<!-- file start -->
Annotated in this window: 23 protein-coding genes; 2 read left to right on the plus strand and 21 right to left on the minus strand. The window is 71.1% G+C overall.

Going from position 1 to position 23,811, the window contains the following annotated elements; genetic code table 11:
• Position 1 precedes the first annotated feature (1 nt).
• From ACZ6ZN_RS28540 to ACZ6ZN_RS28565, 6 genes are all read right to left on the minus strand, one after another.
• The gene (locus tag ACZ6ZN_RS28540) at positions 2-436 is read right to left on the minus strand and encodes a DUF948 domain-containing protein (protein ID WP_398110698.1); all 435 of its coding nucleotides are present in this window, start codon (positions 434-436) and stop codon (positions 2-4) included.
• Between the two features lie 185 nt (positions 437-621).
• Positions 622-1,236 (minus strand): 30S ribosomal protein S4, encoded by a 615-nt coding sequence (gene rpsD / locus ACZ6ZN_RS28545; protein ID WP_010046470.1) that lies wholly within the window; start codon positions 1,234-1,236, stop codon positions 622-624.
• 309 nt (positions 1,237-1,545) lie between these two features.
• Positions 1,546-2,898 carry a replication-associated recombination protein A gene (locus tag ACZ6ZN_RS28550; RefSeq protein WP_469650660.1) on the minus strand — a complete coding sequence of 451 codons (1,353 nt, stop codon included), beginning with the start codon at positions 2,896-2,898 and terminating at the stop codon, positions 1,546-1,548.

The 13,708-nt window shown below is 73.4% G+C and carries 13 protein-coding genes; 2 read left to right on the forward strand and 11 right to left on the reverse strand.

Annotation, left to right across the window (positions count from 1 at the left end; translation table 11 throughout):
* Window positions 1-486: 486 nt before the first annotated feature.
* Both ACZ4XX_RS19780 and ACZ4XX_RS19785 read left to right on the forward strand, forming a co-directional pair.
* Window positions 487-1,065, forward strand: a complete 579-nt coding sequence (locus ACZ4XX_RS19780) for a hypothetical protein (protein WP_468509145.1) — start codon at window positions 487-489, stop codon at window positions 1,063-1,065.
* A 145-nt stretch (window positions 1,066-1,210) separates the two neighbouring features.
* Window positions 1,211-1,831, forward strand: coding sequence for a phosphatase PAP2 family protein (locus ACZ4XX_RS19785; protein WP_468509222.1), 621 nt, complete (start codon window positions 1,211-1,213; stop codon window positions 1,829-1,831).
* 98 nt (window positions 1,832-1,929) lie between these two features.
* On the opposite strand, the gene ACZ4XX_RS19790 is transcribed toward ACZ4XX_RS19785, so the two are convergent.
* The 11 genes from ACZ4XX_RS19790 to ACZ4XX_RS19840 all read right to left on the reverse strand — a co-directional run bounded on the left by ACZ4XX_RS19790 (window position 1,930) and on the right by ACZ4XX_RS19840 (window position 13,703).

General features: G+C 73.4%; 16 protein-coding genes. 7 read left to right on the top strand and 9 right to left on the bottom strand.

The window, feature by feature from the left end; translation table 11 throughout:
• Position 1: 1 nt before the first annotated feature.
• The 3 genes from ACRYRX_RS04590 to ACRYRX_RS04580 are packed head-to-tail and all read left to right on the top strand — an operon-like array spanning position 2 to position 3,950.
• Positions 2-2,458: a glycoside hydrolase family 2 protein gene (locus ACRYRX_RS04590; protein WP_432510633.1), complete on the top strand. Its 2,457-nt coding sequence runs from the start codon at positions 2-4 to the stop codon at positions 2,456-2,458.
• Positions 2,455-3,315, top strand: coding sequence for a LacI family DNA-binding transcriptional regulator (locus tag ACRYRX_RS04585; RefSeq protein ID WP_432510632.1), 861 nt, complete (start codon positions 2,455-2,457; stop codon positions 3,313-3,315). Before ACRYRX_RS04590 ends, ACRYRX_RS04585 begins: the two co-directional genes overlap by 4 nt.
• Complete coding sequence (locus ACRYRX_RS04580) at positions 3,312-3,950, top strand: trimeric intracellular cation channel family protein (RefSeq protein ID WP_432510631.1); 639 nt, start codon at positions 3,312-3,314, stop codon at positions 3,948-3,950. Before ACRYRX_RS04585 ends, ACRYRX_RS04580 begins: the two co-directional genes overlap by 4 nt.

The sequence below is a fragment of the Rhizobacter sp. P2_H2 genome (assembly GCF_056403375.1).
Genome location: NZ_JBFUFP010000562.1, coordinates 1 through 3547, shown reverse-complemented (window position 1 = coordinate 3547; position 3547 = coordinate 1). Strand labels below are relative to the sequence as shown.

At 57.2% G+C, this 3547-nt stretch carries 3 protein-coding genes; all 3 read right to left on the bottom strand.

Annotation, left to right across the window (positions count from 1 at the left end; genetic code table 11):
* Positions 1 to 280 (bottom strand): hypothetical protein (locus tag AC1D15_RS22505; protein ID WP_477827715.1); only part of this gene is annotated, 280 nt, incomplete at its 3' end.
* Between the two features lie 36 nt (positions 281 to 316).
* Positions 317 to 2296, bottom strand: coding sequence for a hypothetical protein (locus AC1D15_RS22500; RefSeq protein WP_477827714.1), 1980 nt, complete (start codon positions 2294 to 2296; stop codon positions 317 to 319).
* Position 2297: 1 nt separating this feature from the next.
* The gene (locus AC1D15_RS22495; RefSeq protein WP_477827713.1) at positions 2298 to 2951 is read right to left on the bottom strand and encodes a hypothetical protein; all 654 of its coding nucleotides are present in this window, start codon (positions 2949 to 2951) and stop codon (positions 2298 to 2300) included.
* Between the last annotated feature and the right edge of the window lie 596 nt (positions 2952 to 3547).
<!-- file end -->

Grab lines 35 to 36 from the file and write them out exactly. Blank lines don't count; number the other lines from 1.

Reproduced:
* The gene (locus AC1D15_RS22495; RefSeq protein WP_477827713.1) at positions 2298 to 2951 is read right to left on the bottom strand and encodes a hypothetical protein; all 654 of its coding nucleotides are present in this window, start codon (positions 2949 to 2951) and stop codon (positions 2298 to 2300) included.
* Between the last annotated feature and the right edge of the window lie 596 nt (positions 2952 to 3547).